SDCI also currently has pilot programs for obtaining additional building departures through ecological building design. The Living Building Challenge and the 2030 Challenge for Planning are both certifications/programs that require new development projects to utilize green/healthy materials, manage stormwater runoff, and generate more energy than they consume. In return for accomplishing these objectives, developers can receive up to 25% additional floor area, and up to 30 feet in additional height (depending on the zone in which the development lies).

Providing space for gardening, recreating, dog-walking, and education are all important to the Nehemiah Initiative as well. Seattle’s P-Patch program is run by the Department of Neighborhoods, and may be a good resource if community gardening is of interest to any member Churches. There is a noticeable need for more dog-walking and recreating in the Central District, and spaces devoted to those activities could be designed to accommodate multiple uses, also including outdoor education.

Community Spaces

The Nehemiah Initiative at its core is comprised of a group of neighborhood and religious leaders that understand the need to foster community in the Central District. Creating strong neighborhood ties and relationships will benefit everyone in the area. A key goal for the Nehemiah Initiative is to build community spaces, such as gathering rooms or banquet halls, for residents to rent or reserve and host gatherings. Community members have expressed a sense of loss of community spaces to convene and build relationships with other residents – many of which have been in local businesses that had strong ties to the community. Former residents also indicated they would like to see events such as art displays and theater performances organized by the community that can serve as special occasions to return to the Central District and gather with friends and family who are now dispersed across the city. As such it is an important part of the discussion to create welcoming places at their disposal and for the community to enjoy.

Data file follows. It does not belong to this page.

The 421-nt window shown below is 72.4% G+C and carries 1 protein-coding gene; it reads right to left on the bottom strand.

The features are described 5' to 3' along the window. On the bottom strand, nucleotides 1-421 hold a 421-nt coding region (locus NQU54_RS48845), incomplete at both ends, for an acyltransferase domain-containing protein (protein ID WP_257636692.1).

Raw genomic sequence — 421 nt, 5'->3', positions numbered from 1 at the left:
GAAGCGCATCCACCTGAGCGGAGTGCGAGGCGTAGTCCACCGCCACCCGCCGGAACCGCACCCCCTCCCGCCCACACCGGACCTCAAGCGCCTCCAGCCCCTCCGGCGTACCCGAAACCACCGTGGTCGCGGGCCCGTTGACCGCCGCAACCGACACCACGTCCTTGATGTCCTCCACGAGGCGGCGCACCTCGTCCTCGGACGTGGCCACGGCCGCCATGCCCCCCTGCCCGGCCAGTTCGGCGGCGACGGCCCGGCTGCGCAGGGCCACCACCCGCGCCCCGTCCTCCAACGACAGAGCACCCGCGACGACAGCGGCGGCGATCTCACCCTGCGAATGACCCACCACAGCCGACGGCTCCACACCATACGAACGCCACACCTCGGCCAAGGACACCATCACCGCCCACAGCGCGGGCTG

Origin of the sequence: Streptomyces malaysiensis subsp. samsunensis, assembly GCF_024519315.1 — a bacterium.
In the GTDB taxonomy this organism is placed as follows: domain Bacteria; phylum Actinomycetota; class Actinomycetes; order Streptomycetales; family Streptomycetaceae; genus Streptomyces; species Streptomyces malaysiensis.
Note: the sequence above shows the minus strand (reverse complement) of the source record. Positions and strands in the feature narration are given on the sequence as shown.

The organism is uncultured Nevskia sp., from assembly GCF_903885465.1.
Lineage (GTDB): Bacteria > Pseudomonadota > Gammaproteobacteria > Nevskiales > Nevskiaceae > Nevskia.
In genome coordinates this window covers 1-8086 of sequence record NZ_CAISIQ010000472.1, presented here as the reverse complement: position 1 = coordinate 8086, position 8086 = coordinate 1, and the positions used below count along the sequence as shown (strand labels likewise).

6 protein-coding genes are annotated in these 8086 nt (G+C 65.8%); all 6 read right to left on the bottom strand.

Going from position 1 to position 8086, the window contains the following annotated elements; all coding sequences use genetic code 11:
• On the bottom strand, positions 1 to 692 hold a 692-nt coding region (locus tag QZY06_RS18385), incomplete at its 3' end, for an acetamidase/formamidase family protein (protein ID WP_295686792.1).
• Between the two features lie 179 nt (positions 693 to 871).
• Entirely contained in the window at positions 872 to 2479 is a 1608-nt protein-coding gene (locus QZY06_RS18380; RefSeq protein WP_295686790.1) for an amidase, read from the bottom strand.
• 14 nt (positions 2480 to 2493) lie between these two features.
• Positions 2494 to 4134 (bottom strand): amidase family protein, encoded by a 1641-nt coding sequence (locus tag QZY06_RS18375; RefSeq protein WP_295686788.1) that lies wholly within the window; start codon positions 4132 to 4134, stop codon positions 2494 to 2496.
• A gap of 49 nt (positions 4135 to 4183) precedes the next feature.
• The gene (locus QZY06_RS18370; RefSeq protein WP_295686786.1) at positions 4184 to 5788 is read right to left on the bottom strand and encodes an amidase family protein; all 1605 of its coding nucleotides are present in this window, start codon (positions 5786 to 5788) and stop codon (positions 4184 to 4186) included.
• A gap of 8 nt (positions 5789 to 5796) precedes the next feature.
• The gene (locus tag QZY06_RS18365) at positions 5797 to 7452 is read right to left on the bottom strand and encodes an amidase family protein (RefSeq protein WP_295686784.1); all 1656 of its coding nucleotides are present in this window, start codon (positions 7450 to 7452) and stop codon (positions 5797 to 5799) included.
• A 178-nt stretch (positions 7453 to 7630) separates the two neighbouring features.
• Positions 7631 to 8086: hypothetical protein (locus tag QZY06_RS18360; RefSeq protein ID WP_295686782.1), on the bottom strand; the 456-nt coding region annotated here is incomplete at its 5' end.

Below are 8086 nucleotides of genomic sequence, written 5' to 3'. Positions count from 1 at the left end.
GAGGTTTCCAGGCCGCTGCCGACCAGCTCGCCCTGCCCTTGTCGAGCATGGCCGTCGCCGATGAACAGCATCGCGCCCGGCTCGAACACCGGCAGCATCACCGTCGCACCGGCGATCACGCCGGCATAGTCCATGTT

Child Care and Early Childhood Education

From discussions and surveys with community leaders, congregation members, and residents of the Central District, child care providers and education centers are services that residents would like to see added to the community. There is a need for affordable, quality, twenty-four hour child care for residents in the Central District who may require greater flexibility with their schedules but do not want to travel far outside the area. Additionally, having child care within the Central District allows residents the ability to further deepen community relationships and build a network for parents to lean on each other when they need additional assistance. A goal of the Nehemiah Initiative is to build a neighborhood that can satisfy the needs of residents within the area, and providing child care nearby is a key component of that mission. The Nehemiah Initiative also hopes to provide educational facilities in new developments. Though there are schools within the Central District, Nehemiah Initiative leaders see an additional need for small, focused, private school education for neighborhood residents. It is extremely important to the community and to the Nehemiah Initiative leadership to support young residents of the area throughout their life, and to help them build ties within the neighborhood from a young age.

To assist low-income Seattle residents, the city has developed a Child Care Assistance Program through the Department of Education and Early Learning that subsidizes the cost of child care by up to 70%. Qualifying families can apply through the program’s website and can choose from more than 200 providers. Many of these providers are located within the Central District, though none are listed as providing twenty-four-hour care. Additionally, not every family will qualify for the program leaving many parents with expensive child care bills. The Nehemiah Initiative recognizes that such expenses can be burdensome to young families, and that they may choose to leave the area in order to afford their household expenses. For these reasons, providing reasonable child care is a priority to the Nehemiah Initiative in an effort to reduce this pressure.